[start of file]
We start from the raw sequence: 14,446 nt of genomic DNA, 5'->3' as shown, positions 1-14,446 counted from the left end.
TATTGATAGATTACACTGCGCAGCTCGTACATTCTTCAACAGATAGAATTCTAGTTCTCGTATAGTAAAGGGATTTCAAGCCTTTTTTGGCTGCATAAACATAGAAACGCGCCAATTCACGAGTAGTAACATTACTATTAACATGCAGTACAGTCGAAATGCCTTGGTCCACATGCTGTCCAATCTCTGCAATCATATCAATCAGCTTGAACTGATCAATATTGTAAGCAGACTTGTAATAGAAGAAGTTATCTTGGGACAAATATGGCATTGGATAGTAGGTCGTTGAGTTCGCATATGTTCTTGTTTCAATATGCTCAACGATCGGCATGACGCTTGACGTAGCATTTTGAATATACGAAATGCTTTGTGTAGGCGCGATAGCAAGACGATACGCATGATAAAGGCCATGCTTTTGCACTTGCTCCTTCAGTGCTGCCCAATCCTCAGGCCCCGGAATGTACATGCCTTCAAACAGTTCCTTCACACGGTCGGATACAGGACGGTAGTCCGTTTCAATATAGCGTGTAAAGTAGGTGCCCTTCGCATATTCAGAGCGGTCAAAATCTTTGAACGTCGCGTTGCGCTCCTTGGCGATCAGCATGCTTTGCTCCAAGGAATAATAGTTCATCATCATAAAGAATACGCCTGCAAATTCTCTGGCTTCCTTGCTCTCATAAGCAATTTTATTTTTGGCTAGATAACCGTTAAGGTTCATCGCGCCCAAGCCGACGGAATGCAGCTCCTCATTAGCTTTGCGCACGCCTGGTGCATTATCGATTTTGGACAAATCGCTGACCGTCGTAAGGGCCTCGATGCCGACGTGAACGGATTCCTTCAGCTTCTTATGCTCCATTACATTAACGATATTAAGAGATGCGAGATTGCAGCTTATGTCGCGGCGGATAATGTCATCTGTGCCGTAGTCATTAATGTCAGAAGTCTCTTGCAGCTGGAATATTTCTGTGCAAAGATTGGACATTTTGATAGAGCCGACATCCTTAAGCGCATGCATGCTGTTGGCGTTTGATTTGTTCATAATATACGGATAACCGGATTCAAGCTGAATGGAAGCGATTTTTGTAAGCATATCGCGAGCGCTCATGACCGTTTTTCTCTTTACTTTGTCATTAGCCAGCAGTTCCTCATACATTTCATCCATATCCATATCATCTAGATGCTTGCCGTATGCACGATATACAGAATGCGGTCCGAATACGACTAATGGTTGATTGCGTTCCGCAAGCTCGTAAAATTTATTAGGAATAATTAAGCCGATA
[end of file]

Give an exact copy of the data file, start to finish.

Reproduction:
We start from the raw sequence: 14,446 nt of genomic DNA, 5'->3' as shown, positions 1-14,446 counted from the left end.
TATTGATAGATTACACTGCGCAGCTCGTACATTCTTCAACAGATAGAATTCTAGTTCTCGTATAGTAAAGGGATTTCAAGCCTTTTTTGGCTGCATAAACATAGAAACGCGCCAATTCACGAGTAGTAACATTACTATTAACATGCAGTACAGTCGAAATGCCTTGGTCCACATGCTGTCCAATCTCTGCAATCATATCAATCAGCTTGAACTGATCAATATTGTAAGCAGACTTGTAATAGAAGAAGTTATCTTGGGACAAATATGGCATTGGATAGTAGGTCGTTGAGTTCGCATATGTTCTTGTTTCAATATGCTCAACGATCGGCATGACGCTTGACGTAGCATTTTGAATATACGAAATGCTTTGTGTAGGCGCGATAGCAAGACGATACGCATGATAAAGGCCATGCTTTTGCACTTGCTCCTTCAGTGCTGCCCAATCCTCAGGCCCCGGAATGTACATGCCTTCAAACAGTTCCTTCACACGGTCGGATACAGGACGGTAGTCCGTTTCAATATAGCGTGTAAAGTAGGTGCCCTTCGCATATTCAGAGCGGTCAAAATCTTTGAACGTCGCGTTGCGCTCCTTGGCGATCAGCATGCTTTGCTCCAAGGAATAATAGTTCATCATCATAAAGAATACGCCTGCAAATTCTCTGGCTTCCTTGCTCTCATAAGCAATTTTATTTTTGGCTAGATAACCGTTAAGGTTCATCGCGCCCAAGCCGACGGAATGCAGCTCCTCATTAGCTTTGCGCACGCCTGGTGCATTATCGATTTTGGACAAATCGCTGACCGTCGTAAGGGCCTCGATGCCGACGTGAACGGATTCCTTCAGCTTCTTATGCTCCATTACATTAACGATATTAAGAGATGCGAGATTGCAGCTTATGTCGCGGCGGATAATGTCATCTGTGCCGTAGTCATTAATGTCAGAAGTCTCTTGCAGCTGGAATATTTCTGTGCAAAGATTGGACATTTTGATAGAGCCGACATCCTTAAGCGCATGCATGCTGTTGGCGTTTGATTTGTTCATAATATACGGATAACCGGATTCAAGCTGAATGGAAGCGATTTTTGTAAGCATATCGCGAGCGCTCATGACCGTTTTTCTCTTTACTTTGTCATTAGCCAGCAGTTCCTCATACATTTCATCCATATCCATATCATCTAGATGCTTGCCGTATGCACGATATACAGAATGCGGTCCGAATACGACTAATGGTTGATTGCGTTCCGCAAGCTCGTAAAATTTATTAGGAATAATTAAGCCGATA